She fans her face before getting distracted by one of the many family spawn milling around your ankles. “Let me know when that happens!” She waves her fingers and moves away toward the sister-in-law cabal in the opposite corner, her be-supportive mission obviously concluded.
You wait a few beats, count backwards from a hundred, then get a refill and resume your mental counting of your Facebook likes and twitter followers, pondering how you’ll be so dry and amusing, recounting this little ego-smushing episode on your blog in a few hours. Just a few…more…hours…
By the time the excruciating day/evening/weekend is over, you’ve started no fewer than a dozen conversations with various family members attempting to explain why it takes “so long” to write, get edited, get cover art, get promoted for a single novel. Or how come you keep submitting to agents and publishing houses despite the growing mound of rejections.
Or why you can’t write “like” (fill in the blank with the latest serial-flash-in-the-pan writer). Or how come they can’t get your book “for real” (read: in print form, at the local Barnes and Noble store when they buy their giant latte and grab their copy of People or Car & Driver on their lunch hour).
You’ve had to stop too many times before getting to the, “Well, Amazon’s algorithm changes mean I have to re-release every two weeks to get noticed,” bit, noting the general eye-clouding-over nature of whichever relative is attempting to make you feel successful over your little writing projects.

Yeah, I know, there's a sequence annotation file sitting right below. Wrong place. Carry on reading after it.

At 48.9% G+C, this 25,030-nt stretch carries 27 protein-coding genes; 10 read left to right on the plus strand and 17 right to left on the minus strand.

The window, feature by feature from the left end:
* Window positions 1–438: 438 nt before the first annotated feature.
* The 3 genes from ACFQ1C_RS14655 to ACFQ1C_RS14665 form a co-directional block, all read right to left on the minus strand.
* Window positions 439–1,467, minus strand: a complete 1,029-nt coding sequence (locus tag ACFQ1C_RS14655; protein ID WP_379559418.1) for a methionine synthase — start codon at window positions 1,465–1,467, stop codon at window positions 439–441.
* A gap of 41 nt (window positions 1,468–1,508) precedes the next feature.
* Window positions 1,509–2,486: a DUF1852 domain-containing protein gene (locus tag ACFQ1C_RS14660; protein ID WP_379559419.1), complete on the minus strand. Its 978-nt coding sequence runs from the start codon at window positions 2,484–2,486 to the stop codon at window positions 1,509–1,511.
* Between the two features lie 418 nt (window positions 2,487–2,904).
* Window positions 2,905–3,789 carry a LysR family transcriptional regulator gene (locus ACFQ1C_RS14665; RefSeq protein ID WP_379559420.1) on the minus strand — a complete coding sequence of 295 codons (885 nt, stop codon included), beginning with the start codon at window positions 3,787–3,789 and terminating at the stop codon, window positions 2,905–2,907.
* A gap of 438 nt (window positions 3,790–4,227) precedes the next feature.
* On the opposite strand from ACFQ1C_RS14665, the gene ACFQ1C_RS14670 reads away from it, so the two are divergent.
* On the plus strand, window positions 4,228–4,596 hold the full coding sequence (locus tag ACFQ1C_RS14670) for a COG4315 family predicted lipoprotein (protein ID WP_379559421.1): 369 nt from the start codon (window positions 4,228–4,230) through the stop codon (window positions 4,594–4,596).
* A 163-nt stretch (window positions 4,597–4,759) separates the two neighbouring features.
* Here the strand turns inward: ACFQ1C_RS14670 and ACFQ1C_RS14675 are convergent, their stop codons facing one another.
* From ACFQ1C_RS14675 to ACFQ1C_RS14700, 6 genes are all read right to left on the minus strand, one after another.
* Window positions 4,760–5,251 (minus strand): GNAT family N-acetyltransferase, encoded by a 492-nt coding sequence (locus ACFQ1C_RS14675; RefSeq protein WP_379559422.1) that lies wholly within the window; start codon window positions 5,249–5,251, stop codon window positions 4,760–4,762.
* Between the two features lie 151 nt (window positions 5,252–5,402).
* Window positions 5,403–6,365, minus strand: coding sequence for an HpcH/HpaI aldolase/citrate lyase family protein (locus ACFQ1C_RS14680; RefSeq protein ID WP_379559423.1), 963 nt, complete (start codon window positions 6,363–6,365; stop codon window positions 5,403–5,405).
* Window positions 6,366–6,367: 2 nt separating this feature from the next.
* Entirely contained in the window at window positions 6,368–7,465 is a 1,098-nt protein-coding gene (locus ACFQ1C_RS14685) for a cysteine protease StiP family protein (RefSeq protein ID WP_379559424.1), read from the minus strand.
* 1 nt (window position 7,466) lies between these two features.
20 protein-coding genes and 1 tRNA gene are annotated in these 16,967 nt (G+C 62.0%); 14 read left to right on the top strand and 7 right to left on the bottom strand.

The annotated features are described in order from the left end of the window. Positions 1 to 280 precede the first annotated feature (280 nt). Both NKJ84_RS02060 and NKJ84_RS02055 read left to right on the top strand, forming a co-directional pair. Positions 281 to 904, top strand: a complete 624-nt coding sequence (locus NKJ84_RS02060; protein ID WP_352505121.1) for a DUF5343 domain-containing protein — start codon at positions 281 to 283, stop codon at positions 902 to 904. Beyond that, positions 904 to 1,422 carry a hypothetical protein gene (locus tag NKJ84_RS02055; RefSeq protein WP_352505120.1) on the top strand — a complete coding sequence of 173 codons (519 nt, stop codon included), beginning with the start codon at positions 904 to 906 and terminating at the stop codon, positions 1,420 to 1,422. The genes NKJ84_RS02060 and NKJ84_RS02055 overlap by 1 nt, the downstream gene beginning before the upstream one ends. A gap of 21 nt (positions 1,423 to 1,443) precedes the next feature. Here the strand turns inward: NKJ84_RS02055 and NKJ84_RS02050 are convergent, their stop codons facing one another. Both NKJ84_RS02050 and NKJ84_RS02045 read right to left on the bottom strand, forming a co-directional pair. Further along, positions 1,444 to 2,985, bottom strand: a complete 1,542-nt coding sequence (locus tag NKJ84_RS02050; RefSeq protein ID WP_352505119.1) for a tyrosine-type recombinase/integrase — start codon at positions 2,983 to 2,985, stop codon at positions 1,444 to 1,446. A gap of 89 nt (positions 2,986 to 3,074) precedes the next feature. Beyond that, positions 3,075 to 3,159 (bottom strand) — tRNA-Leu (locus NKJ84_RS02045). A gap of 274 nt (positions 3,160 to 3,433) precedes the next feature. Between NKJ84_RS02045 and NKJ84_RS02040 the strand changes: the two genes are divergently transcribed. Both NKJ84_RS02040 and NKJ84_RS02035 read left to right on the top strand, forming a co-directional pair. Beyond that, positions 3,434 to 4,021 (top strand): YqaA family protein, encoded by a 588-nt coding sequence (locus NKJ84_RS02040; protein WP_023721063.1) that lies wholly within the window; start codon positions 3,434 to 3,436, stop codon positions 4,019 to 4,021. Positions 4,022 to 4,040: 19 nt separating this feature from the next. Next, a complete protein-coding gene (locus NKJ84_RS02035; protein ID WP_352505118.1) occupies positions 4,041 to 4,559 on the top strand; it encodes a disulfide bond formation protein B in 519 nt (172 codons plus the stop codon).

But wait! Before you run to the back bedroom and slam the door, think about it this way: No one is asking your brother to explain much about his job, or your sister-in-law(s) to relate her/their latest adventure in child rearing and crock pot meals after a long day of wage-slaving. What they do is pretty clear.
What you do…is mysterious.
And kinda cool.
My advice is to OWN that. Crush your cool mysteriousness to your chest and do what you do best as a story-teller: make some sh*t up.
I tried this at a party once. Challenged myself to come up with two-three quick sentence descriptions of the general awesomeness of my life as “Author” – or “Novelist” which is an even more esoteric term.
It sure beats getting into long, dreary, inside-baseball discussions of “rankings,” and “formatting issues,” “crit partners,” and “blogging,” especially with your sister’s drunk boyfriend who hears you say “Amazon” and blurts out something like “I love amazons….they’re so hot!”
People who don’t work with these things every day like you will never, ever understand them. Stop trying to make them, especially at a holiday party.